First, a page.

Why is API level 10 the minimum required?

API level 10 is required because SDL requires some functionality for running not
available on older devices and some for building which is not in older NDK/SDKs.

Support for native OpenGL ES and ES2 applications was introduced in the NDK for
API level 4 and 8. EGL was made a stable API in the NDK for API level 9, which
has since then been obsoleted, with the recommendation to developers to bump the
required API level to 10.
As of this writing, according to
about 90% of the Android devices accessing Google Play support API level 10 or
higher (March 2013).

 A note regarding the use of the "dirty rectangles" rendering technique

If your app uses a variation of the "dirty rectangles" rendering technique,
where you only update a portion of the screen on each frame, you may notice a
variety of visual glitches on Android, that are not present on other platforms.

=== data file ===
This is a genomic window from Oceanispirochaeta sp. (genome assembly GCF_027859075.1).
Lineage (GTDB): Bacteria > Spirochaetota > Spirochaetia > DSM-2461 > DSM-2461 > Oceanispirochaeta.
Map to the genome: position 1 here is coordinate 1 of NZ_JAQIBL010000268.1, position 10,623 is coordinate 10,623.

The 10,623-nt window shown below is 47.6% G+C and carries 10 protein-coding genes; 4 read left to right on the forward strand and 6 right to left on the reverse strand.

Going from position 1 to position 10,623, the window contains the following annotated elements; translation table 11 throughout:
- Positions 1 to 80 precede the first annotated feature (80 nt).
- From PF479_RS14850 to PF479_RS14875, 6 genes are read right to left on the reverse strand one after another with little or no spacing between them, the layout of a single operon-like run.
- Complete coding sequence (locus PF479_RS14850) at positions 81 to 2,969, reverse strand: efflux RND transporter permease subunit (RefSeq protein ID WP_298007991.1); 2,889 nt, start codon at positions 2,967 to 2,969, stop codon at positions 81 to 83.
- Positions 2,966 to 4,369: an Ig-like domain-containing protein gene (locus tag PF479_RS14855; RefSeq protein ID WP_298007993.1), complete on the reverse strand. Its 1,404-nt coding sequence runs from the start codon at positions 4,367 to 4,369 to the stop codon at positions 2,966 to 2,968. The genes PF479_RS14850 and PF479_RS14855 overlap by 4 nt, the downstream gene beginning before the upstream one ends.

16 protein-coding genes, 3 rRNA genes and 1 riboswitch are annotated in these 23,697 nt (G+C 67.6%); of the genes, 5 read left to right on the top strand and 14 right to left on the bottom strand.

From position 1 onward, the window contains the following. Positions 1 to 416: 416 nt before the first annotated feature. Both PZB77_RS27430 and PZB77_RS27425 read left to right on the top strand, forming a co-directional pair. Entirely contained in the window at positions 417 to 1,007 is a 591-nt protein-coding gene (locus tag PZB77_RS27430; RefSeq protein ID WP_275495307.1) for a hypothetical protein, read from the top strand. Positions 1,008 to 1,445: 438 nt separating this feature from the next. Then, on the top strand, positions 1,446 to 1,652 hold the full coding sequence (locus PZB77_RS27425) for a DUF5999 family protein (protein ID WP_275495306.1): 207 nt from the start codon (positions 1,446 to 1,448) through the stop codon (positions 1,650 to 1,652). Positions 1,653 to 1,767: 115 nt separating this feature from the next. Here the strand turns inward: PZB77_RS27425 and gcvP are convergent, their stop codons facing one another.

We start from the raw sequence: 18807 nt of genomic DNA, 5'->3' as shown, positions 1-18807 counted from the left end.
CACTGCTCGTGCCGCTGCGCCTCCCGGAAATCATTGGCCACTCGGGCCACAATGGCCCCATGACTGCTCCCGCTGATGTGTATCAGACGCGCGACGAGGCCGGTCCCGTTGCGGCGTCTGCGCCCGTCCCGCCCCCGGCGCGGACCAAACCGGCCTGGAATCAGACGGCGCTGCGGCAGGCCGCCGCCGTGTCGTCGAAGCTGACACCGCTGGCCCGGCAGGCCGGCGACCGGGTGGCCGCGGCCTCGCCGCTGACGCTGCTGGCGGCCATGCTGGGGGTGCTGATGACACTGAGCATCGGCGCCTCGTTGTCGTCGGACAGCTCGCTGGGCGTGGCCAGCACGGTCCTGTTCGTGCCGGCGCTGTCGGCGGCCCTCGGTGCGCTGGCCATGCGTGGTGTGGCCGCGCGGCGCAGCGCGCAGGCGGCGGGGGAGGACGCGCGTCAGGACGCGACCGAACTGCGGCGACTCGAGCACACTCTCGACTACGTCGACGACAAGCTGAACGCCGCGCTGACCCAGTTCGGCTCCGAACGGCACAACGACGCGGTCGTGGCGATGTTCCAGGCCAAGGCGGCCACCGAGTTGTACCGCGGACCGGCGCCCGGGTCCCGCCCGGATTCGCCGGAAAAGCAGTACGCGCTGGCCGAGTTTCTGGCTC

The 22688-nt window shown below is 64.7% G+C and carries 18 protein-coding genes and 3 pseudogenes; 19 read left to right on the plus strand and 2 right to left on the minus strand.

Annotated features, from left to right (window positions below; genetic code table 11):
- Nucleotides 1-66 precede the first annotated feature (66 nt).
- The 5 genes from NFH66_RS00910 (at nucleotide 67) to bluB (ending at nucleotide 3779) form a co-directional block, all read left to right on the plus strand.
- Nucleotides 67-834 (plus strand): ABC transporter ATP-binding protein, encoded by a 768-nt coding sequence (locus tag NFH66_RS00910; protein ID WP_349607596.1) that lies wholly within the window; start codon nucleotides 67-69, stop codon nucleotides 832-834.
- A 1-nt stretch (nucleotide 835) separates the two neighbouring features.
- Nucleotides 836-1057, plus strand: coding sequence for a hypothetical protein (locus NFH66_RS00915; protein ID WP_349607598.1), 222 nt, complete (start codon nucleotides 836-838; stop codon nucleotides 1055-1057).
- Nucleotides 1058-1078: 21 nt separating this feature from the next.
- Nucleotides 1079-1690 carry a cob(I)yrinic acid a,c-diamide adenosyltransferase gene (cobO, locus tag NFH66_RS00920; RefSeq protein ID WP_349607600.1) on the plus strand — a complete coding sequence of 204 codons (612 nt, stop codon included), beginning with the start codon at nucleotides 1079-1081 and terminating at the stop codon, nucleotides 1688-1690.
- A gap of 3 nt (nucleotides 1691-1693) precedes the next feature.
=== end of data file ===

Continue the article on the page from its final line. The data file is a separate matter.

This is caused by SDL's use of EGL as the support system to handle OpenGL ES/ES2
contexts, in particular the use of the eglSwapBuffers function. As stated in the
documentation for the function "The contents of ancillary buffers are always 
undefined after calling eglSwapBuffers".
Setting the EGL_SWAP_BEHAVIOR attribute of the surface to EGL_BUFFER_PRESERVED
is not possible for SDL as it requires EGL 1.4, available only on the API level
17+, so the only workaround available on this platform is to redraw the entire
screen each frame.


 Known issues

- TODO. I'm sure there's a bunch more stuff I haven't thought of